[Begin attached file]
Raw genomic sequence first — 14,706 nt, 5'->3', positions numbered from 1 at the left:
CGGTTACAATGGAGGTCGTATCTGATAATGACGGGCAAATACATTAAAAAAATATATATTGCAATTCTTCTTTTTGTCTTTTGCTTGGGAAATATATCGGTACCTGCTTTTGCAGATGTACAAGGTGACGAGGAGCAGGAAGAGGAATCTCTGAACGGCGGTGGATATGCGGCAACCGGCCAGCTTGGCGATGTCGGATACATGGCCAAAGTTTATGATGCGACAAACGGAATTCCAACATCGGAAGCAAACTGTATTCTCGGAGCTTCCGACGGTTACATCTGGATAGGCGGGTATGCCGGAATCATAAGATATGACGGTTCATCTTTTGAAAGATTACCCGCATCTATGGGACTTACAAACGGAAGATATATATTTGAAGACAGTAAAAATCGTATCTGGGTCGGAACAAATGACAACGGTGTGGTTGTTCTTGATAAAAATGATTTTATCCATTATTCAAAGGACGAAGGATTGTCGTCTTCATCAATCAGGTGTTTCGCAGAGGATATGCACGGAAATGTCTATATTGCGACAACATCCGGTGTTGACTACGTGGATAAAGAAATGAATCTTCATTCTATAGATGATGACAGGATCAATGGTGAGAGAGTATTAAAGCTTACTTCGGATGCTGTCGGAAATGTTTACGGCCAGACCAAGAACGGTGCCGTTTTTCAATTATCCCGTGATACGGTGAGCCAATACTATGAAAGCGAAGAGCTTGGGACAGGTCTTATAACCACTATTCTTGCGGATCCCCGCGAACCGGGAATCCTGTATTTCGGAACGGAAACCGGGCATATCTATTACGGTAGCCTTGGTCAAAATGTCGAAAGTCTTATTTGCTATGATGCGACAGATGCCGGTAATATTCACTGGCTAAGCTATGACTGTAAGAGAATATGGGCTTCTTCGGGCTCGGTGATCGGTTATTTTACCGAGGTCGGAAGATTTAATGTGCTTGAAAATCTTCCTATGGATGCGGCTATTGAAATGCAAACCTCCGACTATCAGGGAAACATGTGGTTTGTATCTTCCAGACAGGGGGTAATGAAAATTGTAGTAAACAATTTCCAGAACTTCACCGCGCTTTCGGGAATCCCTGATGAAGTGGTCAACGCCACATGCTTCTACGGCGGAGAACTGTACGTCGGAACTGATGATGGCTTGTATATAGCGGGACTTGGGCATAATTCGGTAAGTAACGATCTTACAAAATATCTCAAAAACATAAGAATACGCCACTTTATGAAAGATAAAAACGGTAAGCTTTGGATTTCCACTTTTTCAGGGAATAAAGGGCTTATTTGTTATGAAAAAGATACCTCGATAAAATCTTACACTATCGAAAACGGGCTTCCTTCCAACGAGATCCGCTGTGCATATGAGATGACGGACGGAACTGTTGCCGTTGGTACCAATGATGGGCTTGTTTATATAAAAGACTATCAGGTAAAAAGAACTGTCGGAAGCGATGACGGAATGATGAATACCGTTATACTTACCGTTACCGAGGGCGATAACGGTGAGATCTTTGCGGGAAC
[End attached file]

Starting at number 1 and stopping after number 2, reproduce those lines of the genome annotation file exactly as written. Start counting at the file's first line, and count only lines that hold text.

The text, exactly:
Raw genomic sequence first — 14,706 nt, 5'->3', positions numbered from 1 at the left:
CGGTTACAATGGAGGTCGTATCTGATAATGACGGGCAAATACATTAAAAAAATATATATTGCAATTCTTCTTTTTGTCTTTTGCTTGGGAAATATATCGGTACCTGCTTTTGCAGATGTACAAGGTGACGAGGAGCAGGAAGAGGAATCTCTGAACGGCGGTGGATATGCGGCAACCGGCCAGCTTGGCGATGTCGGATACATGGCCAAAGTTTATGATGCGACAAACGGAATTCCAACATCGGAAGCAAACTGTATTCTCGGAGCTTCCGACGGTTACATCTGGATAGGCGGGTATGCCGGAATCATAAGATATGACGGTTCATCTTTTGAAAGATTACCCGCATCTATGGGACTTACAAACGGAAGATATATATTTGAAGACAGTAAAAATCGTATCTGGGTCGGAACAAATGACAACGGTGTGGTTGTTCTTGATAAAAATGATTTTATCCATTATTCAAAGGACGAAGGATTGTCGTCTTCATCAATCAGGTGTTTCGCAGAGGATATGCACGGAAATGTCTATATTGCGACAACATCCGGTGTTGACTACGTGGATAAAGAAATGAATCTTCATTCTATAGATGATGACAGGATCAATGGTGAGAGAGTATTAAAGCTTACTTCGGATGCTGTCGGAAATGTTTACGGCCAGACCAAGAACGGTGCCGTTTTTCAATTATCCCGTGATACGGTGAGCCAATACTATGAAAGCGAAGAGCTTGGGACAGGTCTTATAACCACTATTCTTGCGGATCCCCGCGAACCGGGAATCCTGTATTTCGGAACGGAAACCGGGCATATCTATTACGGTAGCCTTGGTCAAAATGTCGAAAGTCTTATTTGCTATGATGCGACAGATGCCGGTAATATTCACTGGCTAAGCTATGACTGTAAGAGAATATGGGCTTCTTCGGGCTCGGTGATCGGTTATTTTACCGAGGTCGGAAGATTTAATGTGCTTGAAAATCTTCCTATGGATGCGGCTATTGAAATGCAAACCTCCGACTATCAGGGAAACATGTGGTTTGTATCTTCCAGACAGGGGGTAATGAAAATTGTAGTAAACAATTTCCAGAACTTCACCGCGCTTTCGGGAATCCCTGATGAAGTGGTCAACGCCACATGCTTCTACGGCGGAGAACTGTACGTCGGAACTGATGATGGCTTGTATATAGCGGGACTTGGGCATAATTCGGTAAGTAACGATCTTACAAAATATCTCAAAAACATAAGAATACGCCACTTTATGAAAGATAAAAACGGTAAGCTTTGGATTTCCACTTTTTCAGGGAATAAAGGGCTTATTTGTTATGAAAAAGATACCTCGATAAAATCTTACACTATCGAAAACGGGCTTCCTTCCAACGAGATCCGCTGTGCATATGAGATGACGGACGGAACTGTTGCCGTTGGTACCAATGATGGGCTTGTTTATATAAAAGACTATCAGGTAAAAAGAACTGTCGGAAGCGATGACGGAATGATGAATACCGTTATACTTACCGTTACCGAGGGCGATAACGGTGAGATCTTTGCGGGAAC